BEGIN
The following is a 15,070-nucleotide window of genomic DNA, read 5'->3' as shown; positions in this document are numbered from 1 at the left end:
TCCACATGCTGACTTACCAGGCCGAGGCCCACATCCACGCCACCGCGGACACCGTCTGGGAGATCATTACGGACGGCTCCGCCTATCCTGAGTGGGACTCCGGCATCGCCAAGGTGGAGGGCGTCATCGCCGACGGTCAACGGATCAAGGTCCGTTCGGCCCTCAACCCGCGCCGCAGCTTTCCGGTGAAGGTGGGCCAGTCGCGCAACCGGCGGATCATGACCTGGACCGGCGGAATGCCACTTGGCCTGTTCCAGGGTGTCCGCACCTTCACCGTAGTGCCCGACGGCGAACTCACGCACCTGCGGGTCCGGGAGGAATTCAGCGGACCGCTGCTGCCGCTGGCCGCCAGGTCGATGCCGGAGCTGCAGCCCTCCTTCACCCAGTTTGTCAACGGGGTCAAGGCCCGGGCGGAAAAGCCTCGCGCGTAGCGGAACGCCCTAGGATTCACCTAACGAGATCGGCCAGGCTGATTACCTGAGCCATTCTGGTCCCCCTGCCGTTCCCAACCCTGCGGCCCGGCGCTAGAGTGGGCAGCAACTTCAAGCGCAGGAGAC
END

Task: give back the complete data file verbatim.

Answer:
The following is a 15,070-nucleotide window of genomic DNA, read 5'->3' as shown; positions in this document are numbered from 1 at the left end:
TCCACATGCTGACTTACCAGGCCGAGGCCCACATCCACGCCACCGCGGACACCGTCTGGGAGATCATTACGGACGGCTCCGCCTATCCTGAGTGGGACTCCGGCATCGCCAAGGTGGAGGGCGTCATCGCCGACGGTCAACGGATCAAGGTCCGTTCGGCCCTCAACCCGCGCCGCAGCTTTCCGGTGAAGGTGGGCCAGTCGCGCAACCGGCGGATCATGACCTGGACCGGCGGAATGCCACTTGGCCTGTTCCAGGGTGTCCGCACCTTCACCGTAGTGCCCGACGGCGAACTCACGCACCTGCGGGTCCGGGAGGAATTCAGCGGACCGCTGCTGCCGCTGGCCGCCAGGTCGATGCCGGAGCTGCAGCCCTCCTTCACCCAGTTTGTCAACGGGGTCAAGGCCCGGGCGGAAAAGCCTCGCGCGTAGCGGAACGCCCTAGGATTCACCTAACGAGATCGGCCAGGCTGATTACCTGAGCCATTCTGGTCCCCCTGCCGTTCCCAACCCTGCGGCCCGGCGCTAGAGTGGGCAGCAACTTCAAGCGCAGGAGAC